As the global challenges of sustainable agriculture and food security become more urgent, technical and policy approaches become more complex, and international organizations and instruments multiply. Establishing and maintaining structures for cooperation and coordination between relevant processes becomes a prerequisite for efficient policy action towards achieving internationally agreed goals, including the Sustainable Development Goals and the goals and targets of the Kunming-Montreal Global Biodiversity Framework (GBF).
Aspects of collaboration between the International Treaty on Plant Genetic Resources for Food and Agriculture (Treaty) and relevant international instruments and organizations came into the spotlight during Wednesday’s deliberations.
As delegates addressed the contribution of the Food and Agriculture Organization of the UN (FAO) to the Treaty, many invited FAO to acknowledge the crucial importance of the Treaty for agricultural biodiversity conservation and global food security and reflect such importance in future budgetary allocations. They lauded continued collaboration with the FAO Commission on Genetic Resources for Food and Agriculture (CGRFA) and cautioned against duplication of efforts, highlighting work on the draft third report on the State of the World’s plant genetic resources for food and agriculture (PGRFA) and crop wild relatives. Participants also welcomed the efforts of the Global Crop Diversity Trust to support genebanks and raise awareness of the need to strengthen crop diversity, drawing attention to the recently held Global Crop Diversity Summit and the relocation of Ukraine’s seed collection to a safer part of the country.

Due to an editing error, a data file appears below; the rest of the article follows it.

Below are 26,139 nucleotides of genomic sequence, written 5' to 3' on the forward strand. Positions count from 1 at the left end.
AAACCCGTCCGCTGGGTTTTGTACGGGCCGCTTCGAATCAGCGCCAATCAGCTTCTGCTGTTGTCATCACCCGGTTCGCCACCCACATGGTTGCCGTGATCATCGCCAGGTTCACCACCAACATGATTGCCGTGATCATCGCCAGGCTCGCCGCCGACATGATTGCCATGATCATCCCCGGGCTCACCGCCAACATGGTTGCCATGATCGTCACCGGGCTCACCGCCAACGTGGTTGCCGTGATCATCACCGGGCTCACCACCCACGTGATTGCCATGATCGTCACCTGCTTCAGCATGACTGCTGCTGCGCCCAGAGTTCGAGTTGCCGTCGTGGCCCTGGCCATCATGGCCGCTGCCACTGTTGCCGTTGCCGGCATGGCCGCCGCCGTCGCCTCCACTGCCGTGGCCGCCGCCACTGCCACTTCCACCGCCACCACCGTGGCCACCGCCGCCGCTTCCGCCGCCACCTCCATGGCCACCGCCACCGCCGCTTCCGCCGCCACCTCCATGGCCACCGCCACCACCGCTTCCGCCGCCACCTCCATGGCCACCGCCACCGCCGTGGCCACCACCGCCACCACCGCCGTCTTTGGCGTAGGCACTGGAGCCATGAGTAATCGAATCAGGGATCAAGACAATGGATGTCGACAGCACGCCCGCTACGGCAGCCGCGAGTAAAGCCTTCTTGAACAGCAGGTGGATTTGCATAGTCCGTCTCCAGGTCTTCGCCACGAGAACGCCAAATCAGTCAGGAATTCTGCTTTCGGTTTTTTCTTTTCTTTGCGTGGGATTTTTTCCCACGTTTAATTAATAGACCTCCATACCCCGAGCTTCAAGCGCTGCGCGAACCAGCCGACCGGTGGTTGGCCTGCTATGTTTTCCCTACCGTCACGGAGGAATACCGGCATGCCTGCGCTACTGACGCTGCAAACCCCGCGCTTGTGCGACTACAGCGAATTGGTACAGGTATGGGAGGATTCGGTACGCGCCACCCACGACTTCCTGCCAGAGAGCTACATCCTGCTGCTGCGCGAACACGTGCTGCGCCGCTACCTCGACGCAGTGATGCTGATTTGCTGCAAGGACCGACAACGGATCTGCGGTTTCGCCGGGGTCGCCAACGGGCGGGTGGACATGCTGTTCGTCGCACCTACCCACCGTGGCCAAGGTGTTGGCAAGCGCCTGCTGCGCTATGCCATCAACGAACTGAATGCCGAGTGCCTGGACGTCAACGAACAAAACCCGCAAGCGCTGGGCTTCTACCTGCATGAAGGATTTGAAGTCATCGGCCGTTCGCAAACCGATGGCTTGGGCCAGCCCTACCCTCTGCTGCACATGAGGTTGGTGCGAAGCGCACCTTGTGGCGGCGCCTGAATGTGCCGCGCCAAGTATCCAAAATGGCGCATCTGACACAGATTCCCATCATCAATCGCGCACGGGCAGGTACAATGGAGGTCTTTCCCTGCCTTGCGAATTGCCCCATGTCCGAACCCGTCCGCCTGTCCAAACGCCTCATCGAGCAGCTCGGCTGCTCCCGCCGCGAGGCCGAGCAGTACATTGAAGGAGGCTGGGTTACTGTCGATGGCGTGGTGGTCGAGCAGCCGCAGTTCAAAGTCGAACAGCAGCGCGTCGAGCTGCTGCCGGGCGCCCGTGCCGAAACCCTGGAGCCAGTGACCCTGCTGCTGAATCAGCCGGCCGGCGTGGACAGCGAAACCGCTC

The meeting highlighted strengthened collaboration between the Treaty and the Convention on Biological Diversity (CBD) through a renewed memorandum of cooperation, including in the context of the GBF; and heard several relevant organizations and genebanks reporting on their activities.
In the afternoon, a contact group addressed the draft resolution on farmers’ rights. Debates focused on establishing an intersessional group on farmers’ rights, including its scope and terms of reference.
An evening plenary, co-chaired by Michael Ryan (Australia) and Sunil Archak (India), discussed future steps for the revision process for the enhancement of the Multilateral System (MLS) of access and benefit-sharing.